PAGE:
“South. On the western tip of the Talin’A Penninsula.”

“Even there you must have heard of the Academ di Archim├ędi.”

So he had, but no student made this.

“The final finished work of Archim├ędi de Pontus Piero, founder of the academ.” The baker’s voice swelled. “ He was very old, and ill, and his students begged to finish it for him, but Seyor Piero refused. Some nights near the end, he had torches set around the plaza—he carved here, you know—and polished the sandals and the feet. See how even the blades of grass shine? Then, when the sun rose one day, he lay right there. Dead.” The man sighed. “They are already telling stories. Some say Seyor Piero’s tools disappeared with his life, and that his spirit waits to give them to the next great artist. “ He shook his head. “Foolish talk.”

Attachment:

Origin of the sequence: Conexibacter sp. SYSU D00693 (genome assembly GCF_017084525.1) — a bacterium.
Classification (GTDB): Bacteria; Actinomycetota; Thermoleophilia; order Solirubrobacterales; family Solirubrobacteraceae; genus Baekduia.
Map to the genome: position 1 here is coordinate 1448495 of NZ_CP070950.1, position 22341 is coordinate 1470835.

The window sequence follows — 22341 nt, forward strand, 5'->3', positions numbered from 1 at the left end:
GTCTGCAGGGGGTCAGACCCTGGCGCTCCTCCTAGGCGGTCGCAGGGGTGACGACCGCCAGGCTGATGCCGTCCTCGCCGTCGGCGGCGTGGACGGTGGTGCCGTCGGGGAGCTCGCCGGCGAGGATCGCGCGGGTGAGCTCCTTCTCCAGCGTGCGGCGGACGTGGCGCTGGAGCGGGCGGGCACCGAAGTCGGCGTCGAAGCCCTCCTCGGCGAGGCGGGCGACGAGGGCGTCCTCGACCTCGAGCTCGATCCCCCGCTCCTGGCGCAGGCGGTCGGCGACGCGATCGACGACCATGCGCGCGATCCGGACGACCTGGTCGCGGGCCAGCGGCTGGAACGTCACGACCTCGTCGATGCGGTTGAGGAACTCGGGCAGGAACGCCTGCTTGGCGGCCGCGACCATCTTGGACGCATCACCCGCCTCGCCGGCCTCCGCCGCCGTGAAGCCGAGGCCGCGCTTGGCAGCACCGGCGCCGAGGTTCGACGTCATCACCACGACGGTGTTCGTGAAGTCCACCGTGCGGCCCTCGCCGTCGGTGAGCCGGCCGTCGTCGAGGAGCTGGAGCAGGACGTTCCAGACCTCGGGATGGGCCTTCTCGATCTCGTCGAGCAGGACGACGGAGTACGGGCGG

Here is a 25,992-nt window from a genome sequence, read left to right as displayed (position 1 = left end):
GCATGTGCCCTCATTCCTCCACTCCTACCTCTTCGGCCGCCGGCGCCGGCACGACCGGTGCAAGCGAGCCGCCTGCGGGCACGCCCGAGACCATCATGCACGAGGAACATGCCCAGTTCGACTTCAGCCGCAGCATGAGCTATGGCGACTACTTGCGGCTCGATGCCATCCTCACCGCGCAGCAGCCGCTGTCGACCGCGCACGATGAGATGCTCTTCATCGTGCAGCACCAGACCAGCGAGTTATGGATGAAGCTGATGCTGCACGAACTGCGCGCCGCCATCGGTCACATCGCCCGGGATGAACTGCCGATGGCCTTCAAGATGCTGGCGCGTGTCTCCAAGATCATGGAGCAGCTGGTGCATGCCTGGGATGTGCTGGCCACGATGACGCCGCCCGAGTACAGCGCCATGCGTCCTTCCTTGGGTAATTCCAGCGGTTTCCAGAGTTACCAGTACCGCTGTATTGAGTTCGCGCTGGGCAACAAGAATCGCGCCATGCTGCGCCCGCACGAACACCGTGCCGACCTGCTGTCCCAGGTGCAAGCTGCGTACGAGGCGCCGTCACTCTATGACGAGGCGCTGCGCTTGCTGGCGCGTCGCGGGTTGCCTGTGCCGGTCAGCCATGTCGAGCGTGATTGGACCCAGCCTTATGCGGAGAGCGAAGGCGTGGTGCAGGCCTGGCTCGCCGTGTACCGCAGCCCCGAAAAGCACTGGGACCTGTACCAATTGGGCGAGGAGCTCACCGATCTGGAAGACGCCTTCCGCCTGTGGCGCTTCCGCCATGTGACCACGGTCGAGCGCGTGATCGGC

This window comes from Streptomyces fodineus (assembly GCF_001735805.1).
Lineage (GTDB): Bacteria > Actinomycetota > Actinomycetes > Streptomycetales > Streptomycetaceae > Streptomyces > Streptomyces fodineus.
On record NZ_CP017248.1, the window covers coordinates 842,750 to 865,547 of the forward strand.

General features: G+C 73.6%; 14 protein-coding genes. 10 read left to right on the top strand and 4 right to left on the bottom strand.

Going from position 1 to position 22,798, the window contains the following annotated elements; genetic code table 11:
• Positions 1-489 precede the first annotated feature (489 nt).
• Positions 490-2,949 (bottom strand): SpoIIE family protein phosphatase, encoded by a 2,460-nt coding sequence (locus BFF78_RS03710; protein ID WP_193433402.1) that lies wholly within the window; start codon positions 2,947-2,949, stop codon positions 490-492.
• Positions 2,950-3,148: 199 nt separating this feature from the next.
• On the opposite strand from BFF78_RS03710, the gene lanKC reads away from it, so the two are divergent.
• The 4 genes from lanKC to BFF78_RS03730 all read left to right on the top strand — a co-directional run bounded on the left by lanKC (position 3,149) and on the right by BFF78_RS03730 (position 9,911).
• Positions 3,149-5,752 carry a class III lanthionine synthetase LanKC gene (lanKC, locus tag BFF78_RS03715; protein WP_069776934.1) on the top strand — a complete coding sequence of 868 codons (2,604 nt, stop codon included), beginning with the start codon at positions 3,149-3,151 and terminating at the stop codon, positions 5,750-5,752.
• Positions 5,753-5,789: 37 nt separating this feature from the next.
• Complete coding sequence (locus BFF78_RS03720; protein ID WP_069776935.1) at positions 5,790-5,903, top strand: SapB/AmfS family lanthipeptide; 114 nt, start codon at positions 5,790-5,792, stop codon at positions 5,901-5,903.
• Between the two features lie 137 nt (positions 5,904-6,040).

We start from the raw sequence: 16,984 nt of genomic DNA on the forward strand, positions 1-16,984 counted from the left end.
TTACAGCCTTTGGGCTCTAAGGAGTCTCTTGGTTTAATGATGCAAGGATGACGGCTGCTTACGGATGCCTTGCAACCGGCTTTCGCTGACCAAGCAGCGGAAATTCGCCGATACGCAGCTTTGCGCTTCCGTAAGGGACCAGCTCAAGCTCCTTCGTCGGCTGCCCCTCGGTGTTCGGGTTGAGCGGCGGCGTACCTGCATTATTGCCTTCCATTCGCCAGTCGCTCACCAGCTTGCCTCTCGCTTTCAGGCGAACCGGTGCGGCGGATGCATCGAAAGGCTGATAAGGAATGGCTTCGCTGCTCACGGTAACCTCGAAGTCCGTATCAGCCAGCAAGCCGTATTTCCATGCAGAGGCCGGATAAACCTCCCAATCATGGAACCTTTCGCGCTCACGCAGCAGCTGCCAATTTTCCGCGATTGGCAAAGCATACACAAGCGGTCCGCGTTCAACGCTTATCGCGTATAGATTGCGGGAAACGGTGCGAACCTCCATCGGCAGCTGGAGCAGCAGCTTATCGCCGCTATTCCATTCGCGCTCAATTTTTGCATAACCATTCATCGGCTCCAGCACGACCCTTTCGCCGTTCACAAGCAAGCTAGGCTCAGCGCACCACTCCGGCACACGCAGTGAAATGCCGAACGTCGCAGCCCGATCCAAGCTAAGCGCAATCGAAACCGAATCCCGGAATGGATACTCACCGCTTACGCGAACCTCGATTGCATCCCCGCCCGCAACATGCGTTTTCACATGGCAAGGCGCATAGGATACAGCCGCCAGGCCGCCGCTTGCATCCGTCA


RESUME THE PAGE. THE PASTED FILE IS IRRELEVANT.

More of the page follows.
3) This fantasy bears the working title of Goblin:
Goblin dragged his arm across his forehead; his sleeve came away wet, and he squinted into the sky. No clouds. No birds. Only the sun's searing heat. Yet fires must be tended, even on a day like this.

He could hear the sea rolling up onto the rocks below Thora Keep. From the battlements, he would be able to feel the cooling breeze off the water, but down in the bailey, the walls prevented the wind and trapped the sun.

The earl forbade him go outside the walls. Goblin did not resent the restriction—Lord Clement was a kind master—but he dreamed of walking on the seashore and feeling sand beneath his feet. Was it muddy? Did it grate like crushed stones? He wanted to venture into the forest and stand under the green. How did sunlight appear, shining through all those leaves and branches?

He wanted to do many things, but he was only a misshapen little gnome, a goblin, whose twisted body would never allow such adventures. His left shoulder hunched, higher than the right, and one leg always dragged a little behind when he walked. His mouth drew up at the left corner, and one hand curled into a perpetual fist. His was not the most noble figure in the province.